The Value Of Victoria
Paula Bartley’s biography of Queen Victoria, based on the monarch’s letters and journals, brings out surprising contradictions
There have been many good biographies of Victoria: by Lytton Strachey, Elizabeth Longford, Cecil Woodham Smith, Christopher Hibbert, A.N. Wilson, and more than 500 others. How is this one different?
Paula Bartley approaches her through the letters she wrote, mainly to her ministers, and the journals that she kept daily throughout her life, from the age of 13. In doing so she questions many of the assumptions and myths that have built up around Victoria, not least about her withdrawal from public life and politics after the death of Prince Albert, and about her character.
The picture that emerges is of a surprising, somewhat contradictiory figure: obstinate and wilful; sexual and sentimental; self-indulgent, but hard-working; reactionary but, on some issues, liberal; not racist; sometimes a grump, sometimes susceptible to flirtation and flattery.
She emerges as a monarch with strong prejudices (against Roman Catholicism, against Ireland), but also as someone capable of occasional, surprising pragmatism.
She was brought up by her mother as a fervent Whig, and her first Prime Minister, Lord Melbourne, became a father figure: they rode together every day and discussed everything.
Her journals show that she dismissed the Chartists’ case for electoral reform, although she was not unsympathetic to reforms of industry — despite Melbourne’s belief that the conditions in factories were “greatly exaggerated . . . it’s better children should work,” he maintained, “than be idle and starve”.
In foreign affairs she never found it possible to distinguish between the interests of her family and those of the country — she was related to the royal families of France, Belgium, Portugal, Spain, Austria and Hungary, Mexico, Russia and Germany. “The idea of my country being at war with that of my dearest relations and friends would be a terrible grief to me,” she wrote in 1844.
But family considerations didn’t arise in the case of Ireland where she found the rise of Daniel O’Connell “very alarming” and she deplored the reduction of his prison sentence for leading the campaign for Irish independence as “too bad!”. Nevertheless she saw that “governing Ireland by Troops” would be “dreadful and cannot last”.
She identified the influence of the Catholic clergy as being at the root of the problem and supported, and financed, a better educated and informed clergy. Not that such prescience could prevent her being dubbed “The Famine Queen” before she, belatedly, supported Peel’s reform of the Corn Laws that were keeping the price of corn artificially high.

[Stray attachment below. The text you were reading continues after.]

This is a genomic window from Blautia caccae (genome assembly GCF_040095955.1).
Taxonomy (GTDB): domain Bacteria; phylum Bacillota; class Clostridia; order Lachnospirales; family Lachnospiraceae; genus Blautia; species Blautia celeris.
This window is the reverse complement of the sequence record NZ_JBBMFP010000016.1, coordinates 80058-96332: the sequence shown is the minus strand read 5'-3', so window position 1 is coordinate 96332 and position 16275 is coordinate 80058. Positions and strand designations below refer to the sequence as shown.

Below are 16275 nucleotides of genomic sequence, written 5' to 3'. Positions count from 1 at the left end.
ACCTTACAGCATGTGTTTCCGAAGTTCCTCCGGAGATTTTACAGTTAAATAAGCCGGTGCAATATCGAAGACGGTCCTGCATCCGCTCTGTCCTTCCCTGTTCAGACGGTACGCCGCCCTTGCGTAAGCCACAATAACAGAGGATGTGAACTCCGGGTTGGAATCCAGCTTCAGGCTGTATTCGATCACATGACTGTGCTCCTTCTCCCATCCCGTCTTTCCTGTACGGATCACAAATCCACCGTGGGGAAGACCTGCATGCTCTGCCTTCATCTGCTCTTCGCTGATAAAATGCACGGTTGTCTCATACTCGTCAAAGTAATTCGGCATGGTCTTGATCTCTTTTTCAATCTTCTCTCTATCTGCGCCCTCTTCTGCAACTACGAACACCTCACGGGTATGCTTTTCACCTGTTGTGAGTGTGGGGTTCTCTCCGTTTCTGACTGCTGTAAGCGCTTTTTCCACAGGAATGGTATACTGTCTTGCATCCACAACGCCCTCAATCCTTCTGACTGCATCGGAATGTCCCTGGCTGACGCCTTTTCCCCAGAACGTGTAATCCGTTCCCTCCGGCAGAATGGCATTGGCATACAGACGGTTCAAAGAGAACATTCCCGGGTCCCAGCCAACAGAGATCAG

Gradually she learned to interfere less with ministers, although that didn’t apply to Palmerston. She feared revolutions and, despite her Whig instincts, was essentially an autocrat. “Obedience to the laws and to the Sovereign is obedience to a Higher Power,” she wrote in 1848. “Divinely instituted for the good of the people, not of the Sovereign who has equally duties and obligations.”
She deplored Palmerston’s “blustering” and considered his successor as Prime Minister, Russell, “weak and miserable”. But she ended by recognising that Palmerston’s handling of the Crimean War had been effective. She was very proud of “Her Navy” and reviewed her returning, victorious troops majestically, in a scarlet jacket with gold braid, in Bartley’s words, with “pomp and splendour”. She initiated the Victoria Cross, giving it to 47 men, and, never one to bear grudges, gave Palmerston the Order of the Garter.
But Albert’s death in December 1861 changed everything. Without his support and guidance she fell back into what was dubbed the “luxury of woe”. She refused to appear in public, wouldn’t open Parliament and insisted on wearing black at all times, losing the sympathy of the public.
She had relied on strong influences — first Melbourne, then Albert. Now, after 1861, she was alone, the Great Matriarch.
Initially she disliked Disraeli, considering him obnoxious and detestable, “thoroughly Jewish”. Yet he befriended her, indeed flirted with her. She found his parliamentary reports gossipy, “his curious notes were just like his novels, highly coloured”. Her dislike she kept for Gladstone who treated her as an intellectual equal, “lost [her] in the fog of [his] long and far from lucid sentences” and so failed to gain her support on the Irish Question or on many of his radical reforms.
Bartley’s book is far from being a hagiography. It provides a frank and refreshing view of Victoria. By allowing her to speak for herself through her letters and journals she confirms many of the criticisms expressed by Dilke and later by Charles Trevelyan. But it is hard not to be charmed by her vulnerability and impressed by the way she applied herself to her role as monarch for 60 years, steering Britain through a century in which it could easily have fallen apart.